A recent New Zealand court case decided in October is the second one in recent years[1] to go through the courts involving the determination of the permanent place of abode concept (‘PPOA’).

In this High Court case, the time bar was opened under Section 108(2) of the Tax Administration Act[2]. Consequently, the taxpayer’s returns were reassessed by the Commissioner of Inland Revenue for the years in question, which fell outside the four-year time bar that would otherwise have applied[3].

A permanent place of abode is one of two tests used in New Zealand for determining tax residency. The other test is the 183-days in any 12 month period test. The former test is based on all of the facts and circumstances in each case, whilst the latter test, the 183-day test is conducted by counting the number of days, and partial days, spent in New Zealand during a 12 month period.

The High Court ruled in the case of Van Uden v Commissioner of Inland Revenue [2017] that the taxpayer, Van Uden, did, in fact, have a PPOA in New Zealand during 2005-2009, and assessed the taxpayer for tax, interest and penalties on that basis that through a PPOA in New Zealand, he was tax resident of New Zealand.

The taxpayer’s position was that he did not have a PPOA in New Zealand. He had been spending an average of eight months of the year at sea, returning to his marital home in New Zealand for the remaining four months. Over the course of several years, there was maintenance work and a purchase of a neighbouring property occurred, and the High Court also considered the expenditure which had been found to have been connected to the maintenance and upkeep of their residence.

The following factors were taken into consideration in determining whether the taxpayer had a PPOA:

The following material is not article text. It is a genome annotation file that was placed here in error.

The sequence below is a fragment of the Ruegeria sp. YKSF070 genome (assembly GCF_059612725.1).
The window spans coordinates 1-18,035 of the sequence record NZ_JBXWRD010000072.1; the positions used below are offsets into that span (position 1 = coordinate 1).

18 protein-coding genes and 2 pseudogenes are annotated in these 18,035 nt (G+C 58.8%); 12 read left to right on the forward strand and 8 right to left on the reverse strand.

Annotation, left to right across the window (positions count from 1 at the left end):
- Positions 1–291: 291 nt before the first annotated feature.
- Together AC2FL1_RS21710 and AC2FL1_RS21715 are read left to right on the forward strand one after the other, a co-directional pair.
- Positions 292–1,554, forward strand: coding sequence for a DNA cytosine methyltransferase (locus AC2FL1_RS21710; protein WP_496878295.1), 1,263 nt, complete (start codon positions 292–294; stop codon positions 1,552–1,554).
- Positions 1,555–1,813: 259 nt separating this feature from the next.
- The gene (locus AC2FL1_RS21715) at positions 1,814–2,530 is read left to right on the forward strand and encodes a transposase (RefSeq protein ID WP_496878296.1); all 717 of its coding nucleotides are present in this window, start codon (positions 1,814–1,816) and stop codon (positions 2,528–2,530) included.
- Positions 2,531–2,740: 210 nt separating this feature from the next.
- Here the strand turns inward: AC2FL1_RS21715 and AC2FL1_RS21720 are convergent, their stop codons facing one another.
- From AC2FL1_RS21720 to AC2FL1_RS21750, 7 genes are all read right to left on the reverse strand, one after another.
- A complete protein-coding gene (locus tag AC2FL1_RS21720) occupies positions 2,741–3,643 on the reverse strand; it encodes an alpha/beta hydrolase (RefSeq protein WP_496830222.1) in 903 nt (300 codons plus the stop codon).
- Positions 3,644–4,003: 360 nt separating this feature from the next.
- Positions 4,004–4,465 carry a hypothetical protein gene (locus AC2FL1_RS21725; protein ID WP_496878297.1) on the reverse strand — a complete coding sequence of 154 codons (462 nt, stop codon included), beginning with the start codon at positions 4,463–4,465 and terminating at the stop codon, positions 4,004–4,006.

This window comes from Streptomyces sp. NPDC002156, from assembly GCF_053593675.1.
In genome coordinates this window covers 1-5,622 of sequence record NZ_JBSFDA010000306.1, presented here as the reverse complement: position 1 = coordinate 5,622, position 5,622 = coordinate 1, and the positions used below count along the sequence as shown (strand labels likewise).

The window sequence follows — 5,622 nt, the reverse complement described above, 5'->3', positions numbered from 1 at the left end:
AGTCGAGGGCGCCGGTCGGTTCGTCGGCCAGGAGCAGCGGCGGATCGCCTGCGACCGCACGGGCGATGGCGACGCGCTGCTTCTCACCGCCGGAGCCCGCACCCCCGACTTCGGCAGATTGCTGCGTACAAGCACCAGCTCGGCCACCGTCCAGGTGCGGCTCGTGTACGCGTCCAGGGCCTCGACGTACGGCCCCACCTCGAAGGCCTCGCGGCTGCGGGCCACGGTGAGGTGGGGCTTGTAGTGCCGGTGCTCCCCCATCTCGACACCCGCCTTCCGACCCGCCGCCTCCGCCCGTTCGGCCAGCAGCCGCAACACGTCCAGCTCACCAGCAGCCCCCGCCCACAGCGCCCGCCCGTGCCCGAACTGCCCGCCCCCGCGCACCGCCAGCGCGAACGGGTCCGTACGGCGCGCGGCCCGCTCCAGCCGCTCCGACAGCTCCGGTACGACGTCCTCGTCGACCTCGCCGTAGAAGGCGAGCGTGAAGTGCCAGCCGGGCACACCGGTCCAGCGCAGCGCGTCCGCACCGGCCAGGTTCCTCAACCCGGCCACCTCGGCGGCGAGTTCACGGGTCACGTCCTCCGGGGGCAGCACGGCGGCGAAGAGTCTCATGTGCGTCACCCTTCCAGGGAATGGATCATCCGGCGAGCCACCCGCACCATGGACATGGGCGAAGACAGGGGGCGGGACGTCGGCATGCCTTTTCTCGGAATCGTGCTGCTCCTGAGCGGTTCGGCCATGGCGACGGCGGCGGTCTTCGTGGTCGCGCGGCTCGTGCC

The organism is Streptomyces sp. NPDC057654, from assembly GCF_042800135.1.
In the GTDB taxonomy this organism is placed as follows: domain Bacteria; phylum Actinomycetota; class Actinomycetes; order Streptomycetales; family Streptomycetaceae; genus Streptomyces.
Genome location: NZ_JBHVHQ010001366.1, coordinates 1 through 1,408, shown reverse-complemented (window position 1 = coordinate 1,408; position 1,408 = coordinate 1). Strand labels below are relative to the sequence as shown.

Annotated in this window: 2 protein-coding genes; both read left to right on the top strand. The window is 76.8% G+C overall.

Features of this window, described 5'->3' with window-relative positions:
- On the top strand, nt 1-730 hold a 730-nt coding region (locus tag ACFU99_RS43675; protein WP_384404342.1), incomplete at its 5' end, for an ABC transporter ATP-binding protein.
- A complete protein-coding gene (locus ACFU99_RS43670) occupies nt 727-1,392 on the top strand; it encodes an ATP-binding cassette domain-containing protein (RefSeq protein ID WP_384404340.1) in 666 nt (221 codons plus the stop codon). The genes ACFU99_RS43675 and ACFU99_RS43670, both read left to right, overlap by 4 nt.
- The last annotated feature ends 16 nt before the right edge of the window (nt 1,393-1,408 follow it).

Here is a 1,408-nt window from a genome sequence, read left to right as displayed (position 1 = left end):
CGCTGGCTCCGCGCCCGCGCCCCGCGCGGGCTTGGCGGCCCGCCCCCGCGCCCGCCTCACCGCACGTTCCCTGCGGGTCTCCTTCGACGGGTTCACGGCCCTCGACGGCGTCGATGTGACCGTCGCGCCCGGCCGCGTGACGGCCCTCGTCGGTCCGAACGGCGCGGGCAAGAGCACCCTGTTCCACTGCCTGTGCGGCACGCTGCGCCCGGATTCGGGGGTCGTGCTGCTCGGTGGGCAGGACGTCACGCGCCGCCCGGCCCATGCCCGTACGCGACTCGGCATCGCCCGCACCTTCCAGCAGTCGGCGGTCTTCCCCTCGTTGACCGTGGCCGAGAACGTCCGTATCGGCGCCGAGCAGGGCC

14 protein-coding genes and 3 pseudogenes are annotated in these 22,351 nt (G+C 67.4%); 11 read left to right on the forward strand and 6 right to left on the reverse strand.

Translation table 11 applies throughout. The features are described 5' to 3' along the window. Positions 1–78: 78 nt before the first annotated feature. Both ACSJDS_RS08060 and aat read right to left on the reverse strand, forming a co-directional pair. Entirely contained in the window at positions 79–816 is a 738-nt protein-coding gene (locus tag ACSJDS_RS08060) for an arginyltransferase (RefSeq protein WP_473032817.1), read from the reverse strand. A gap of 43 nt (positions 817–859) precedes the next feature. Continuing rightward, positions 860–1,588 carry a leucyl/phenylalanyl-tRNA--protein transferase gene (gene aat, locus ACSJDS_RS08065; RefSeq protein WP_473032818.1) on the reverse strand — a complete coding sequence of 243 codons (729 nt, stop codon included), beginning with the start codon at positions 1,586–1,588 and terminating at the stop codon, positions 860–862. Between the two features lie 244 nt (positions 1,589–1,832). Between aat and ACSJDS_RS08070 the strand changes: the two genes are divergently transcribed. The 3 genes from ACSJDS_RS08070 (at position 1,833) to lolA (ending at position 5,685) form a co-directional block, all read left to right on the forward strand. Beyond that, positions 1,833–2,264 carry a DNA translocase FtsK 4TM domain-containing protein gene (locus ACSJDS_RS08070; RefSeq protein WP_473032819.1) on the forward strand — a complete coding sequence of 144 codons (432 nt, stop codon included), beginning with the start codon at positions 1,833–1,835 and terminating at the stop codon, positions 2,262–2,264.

1. The continuity or otherwise of the taxpayer’s presence in New Zealand and in the dwelling.

2. The duration of that presence.

3. The durability of the taxpayer’s association with the particular place.

4. The closeness or otherwise of the taxpayer’s connection with the dwelling.

5. The requirement for permanency to distinguish merely transient or temporary places of abode.

The taxpayer was assessed a shortfall penalty for taking an unacceptable tax position.


[1] The 2015 Appeals Court case of Commissioner of Inland Revenue v Diamond outcome was that the taxpayer did not have a PPOA by virtue of having no intention to ever live in an investment property owned by the taxpayer, although the property was vacant.

[2](2) If the Commissioner is of the opinion that a tax return provided by a taxpayer—

(a) is fraudulent or willfully misleading; or

(b) does not mention income which is of a particular nature or was derived from a particular source, and in respect of which a tax return is required to be provided,—

the Commissioner may amend the assessment at any time so as to increase its amount.


[3]108 Time bar for amendment of income tax assessment

Except as specified in this section or in section 108B, if—


a taxpayer furnishes an income tax return and an assessment has been made; and


4 years have passed from the end of the tax year in which the taxpayer provides the tax return,—

the Commissioner may not amend the assessment so as to increase the amount assessed or decrease the amount of a net loss.